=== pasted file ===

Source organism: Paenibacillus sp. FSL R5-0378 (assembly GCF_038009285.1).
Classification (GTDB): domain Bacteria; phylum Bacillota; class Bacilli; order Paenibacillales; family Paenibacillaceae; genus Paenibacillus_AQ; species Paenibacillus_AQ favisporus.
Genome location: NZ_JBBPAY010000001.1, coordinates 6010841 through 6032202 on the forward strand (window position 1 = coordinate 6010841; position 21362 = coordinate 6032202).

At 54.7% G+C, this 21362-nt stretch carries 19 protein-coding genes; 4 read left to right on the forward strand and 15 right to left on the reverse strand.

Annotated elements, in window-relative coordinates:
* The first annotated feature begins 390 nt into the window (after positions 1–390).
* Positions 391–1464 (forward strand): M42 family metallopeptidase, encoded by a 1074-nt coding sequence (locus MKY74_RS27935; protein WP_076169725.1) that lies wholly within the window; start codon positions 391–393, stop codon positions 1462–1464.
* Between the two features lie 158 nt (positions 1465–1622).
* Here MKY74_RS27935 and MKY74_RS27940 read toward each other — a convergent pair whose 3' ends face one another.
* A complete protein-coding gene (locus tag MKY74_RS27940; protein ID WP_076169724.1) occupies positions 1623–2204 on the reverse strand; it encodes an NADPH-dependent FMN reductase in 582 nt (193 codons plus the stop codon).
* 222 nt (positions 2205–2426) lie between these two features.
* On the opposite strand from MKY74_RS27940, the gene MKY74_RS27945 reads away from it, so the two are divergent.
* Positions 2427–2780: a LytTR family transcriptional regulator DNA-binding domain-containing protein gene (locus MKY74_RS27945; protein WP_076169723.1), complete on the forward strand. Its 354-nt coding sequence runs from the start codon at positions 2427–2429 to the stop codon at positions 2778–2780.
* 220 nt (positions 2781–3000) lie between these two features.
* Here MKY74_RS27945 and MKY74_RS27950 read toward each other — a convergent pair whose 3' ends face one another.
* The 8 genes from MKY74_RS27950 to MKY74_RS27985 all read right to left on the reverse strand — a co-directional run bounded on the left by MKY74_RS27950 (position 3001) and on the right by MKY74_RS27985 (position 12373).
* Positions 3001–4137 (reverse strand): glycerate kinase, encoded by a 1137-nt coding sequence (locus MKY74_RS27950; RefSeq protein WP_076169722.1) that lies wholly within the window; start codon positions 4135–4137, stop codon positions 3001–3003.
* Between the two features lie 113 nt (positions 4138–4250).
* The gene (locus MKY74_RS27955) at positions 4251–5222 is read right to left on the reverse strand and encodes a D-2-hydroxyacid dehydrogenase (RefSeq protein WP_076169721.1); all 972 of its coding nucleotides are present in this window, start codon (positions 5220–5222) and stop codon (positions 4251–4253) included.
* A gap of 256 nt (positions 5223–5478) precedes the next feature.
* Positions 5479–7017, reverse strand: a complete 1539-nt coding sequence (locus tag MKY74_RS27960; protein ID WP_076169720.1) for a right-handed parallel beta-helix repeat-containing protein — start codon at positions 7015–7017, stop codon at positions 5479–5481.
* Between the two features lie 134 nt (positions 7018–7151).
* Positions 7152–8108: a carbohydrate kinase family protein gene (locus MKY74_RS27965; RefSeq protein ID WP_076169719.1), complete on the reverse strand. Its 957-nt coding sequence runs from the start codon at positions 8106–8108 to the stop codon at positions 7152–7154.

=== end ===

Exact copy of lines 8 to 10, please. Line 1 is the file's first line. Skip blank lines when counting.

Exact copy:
* Between the two features lie 158 nt (positions 1465–1622).
* Here MKY74_RS27935 and MKY74_RS27940 read toward each other — a convergent pair whose 3' ends face one another.
* A complete protein-coding gene (locus tag MKY74_RS27940; protein ID WP_076169724.1) occupies positions 1623–2204 on the reverse strand; it encodes an NADPH-dependent FMN reductase in 582 nt (193 codons plus the stop codon).